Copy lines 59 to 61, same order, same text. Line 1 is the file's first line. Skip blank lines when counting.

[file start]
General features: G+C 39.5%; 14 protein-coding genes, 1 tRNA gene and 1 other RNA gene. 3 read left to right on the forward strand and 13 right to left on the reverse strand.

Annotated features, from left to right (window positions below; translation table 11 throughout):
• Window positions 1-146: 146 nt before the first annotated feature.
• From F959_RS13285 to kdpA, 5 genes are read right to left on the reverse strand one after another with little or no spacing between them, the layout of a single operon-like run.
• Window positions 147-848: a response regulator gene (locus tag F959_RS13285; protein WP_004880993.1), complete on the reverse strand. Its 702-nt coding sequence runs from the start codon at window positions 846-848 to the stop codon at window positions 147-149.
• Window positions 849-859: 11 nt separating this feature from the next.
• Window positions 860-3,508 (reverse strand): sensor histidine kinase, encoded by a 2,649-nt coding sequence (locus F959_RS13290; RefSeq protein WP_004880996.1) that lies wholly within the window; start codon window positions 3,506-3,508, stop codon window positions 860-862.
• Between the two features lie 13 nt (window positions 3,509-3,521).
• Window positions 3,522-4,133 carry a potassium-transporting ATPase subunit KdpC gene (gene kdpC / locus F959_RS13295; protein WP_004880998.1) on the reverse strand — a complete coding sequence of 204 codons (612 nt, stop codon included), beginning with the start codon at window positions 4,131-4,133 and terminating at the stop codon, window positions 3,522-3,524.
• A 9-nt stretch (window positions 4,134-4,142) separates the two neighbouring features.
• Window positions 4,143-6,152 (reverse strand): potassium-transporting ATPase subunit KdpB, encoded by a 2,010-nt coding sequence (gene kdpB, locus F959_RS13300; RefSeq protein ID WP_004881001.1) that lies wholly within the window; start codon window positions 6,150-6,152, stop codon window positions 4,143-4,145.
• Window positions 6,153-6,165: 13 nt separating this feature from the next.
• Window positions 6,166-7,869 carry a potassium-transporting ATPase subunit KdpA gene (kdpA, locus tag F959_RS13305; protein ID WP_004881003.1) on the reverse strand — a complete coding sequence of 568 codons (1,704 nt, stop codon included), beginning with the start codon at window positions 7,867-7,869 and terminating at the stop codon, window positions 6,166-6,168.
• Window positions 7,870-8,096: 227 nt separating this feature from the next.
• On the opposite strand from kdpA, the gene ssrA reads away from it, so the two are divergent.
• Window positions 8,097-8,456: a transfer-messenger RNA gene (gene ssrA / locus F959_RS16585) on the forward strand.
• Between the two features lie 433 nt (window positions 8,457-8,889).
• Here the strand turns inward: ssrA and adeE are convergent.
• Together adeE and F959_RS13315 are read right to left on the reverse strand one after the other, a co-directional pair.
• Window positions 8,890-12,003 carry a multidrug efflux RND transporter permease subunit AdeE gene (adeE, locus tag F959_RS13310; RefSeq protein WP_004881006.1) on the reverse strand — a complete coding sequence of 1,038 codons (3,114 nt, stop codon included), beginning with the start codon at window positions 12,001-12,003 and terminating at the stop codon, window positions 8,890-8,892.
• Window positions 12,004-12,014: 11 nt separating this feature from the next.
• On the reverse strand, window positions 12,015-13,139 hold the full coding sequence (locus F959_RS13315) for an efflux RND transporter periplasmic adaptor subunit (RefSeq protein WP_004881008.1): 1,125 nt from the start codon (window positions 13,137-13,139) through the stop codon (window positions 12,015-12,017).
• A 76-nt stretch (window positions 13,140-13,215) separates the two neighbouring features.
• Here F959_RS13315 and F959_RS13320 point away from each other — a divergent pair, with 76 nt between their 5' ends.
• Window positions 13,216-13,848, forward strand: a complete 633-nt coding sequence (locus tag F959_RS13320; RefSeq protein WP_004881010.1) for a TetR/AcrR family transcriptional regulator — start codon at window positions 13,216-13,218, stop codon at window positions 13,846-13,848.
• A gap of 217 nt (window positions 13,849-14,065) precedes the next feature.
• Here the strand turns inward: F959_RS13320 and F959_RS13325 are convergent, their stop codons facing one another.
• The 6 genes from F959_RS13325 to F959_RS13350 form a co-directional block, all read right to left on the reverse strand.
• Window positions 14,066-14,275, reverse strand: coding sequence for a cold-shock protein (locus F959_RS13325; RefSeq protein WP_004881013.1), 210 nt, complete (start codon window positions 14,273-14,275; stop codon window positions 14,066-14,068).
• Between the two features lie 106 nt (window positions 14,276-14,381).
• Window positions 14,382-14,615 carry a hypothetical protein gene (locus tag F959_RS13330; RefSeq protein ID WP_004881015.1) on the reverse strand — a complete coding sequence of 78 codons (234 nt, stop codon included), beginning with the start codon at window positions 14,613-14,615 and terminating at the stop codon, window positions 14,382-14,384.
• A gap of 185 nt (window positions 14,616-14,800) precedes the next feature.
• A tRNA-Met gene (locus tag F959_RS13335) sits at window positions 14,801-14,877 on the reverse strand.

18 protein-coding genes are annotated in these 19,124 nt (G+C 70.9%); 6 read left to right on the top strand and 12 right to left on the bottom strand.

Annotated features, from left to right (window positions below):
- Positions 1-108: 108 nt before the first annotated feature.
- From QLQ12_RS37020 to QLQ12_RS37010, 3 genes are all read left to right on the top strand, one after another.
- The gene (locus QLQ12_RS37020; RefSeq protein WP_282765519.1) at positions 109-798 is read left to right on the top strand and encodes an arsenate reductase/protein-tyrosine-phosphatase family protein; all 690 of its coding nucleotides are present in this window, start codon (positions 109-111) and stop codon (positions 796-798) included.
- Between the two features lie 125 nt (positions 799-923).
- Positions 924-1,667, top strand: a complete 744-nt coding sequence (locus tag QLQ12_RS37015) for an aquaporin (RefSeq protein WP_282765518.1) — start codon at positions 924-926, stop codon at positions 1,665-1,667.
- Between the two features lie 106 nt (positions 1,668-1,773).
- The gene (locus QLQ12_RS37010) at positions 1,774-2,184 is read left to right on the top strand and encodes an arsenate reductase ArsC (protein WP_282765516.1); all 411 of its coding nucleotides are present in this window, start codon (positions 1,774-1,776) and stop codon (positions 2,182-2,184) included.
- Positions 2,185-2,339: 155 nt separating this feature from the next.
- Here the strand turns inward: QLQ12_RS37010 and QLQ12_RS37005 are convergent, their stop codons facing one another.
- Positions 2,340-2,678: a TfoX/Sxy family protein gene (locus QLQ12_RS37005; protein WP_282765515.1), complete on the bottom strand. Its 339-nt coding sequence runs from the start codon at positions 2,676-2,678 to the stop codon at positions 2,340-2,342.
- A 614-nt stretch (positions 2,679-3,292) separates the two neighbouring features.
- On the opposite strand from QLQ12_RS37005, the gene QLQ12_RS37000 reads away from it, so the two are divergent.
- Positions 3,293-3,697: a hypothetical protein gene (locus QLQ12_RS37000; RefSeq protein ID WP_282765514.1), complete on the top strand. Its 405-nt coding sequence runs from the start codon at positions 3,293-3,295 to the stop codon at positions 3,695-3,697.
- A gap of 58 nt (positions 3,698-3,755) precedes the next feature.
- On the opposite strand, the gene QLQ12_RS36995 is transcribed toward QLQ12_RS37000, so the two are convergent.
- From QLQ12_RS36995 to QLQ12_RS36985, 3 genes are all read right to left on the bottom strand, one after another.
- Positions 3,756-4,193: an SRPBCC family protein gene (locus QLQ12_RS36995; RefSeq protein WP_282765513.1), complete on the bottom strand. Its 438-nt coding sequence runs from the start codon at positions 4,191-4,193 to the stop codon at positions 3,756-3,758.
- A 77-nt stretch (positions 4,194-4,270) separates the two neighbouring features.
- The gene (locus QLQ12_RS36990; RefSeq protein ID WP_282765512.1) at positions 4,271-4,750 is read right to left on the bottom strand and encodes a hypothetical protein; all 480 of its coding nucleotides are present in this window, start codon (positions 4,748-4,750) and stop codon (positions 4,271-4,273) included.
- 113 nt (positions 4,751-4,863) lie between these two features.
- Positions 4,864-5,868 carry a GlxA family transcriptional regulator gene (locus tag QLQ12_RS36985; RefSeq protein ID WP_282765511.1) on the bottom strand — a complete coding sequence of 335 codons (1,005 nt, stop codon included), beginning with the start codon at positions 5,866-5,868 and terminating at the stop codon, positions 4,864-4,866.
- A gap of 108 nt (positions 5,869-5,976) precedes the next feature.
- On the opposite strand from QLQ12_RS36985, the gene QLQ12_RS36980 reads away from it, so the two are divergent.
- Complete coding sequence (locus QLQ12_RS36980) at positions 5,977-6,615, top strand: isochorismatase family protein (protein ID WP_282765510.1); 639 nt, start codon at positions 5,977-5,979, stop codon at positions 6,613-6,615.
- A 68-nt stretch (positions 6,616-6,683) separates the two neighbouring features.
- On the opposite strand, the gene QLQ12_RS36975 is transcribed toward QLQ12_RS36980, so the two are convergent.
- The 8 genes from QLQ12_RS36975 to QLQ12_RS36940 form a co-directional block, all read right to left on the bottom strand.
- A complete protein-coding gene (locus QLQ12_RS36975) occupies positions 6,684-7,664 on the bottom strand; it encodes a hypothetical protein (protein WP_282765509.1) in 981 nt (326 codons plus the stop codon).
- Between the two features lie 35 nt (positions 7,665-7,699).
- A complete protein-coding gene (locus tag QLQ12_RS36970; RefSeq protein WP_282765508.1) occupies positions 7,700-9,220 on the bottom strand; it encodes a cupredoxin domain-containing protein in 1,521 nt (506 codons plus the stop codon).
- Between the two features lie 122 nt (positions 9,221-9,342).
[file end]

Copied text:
- Complete coding sequence (locus QLQ12_RS36980) at positions 5,977-6,615, top strand: isochorismatase family protein (protein ID WP_282765510.1); 639 nt, start codon at positions 5,977-5,979, stop codon at positions 6,613-6,615.
- A 68-nt stretch (positions 6,616-6,683) separates the two neighbouring features.
- On the opposite strand, the gene QLQ12_RS36975 is transcribed toward QLQ12_RS36980, so the two are convergent.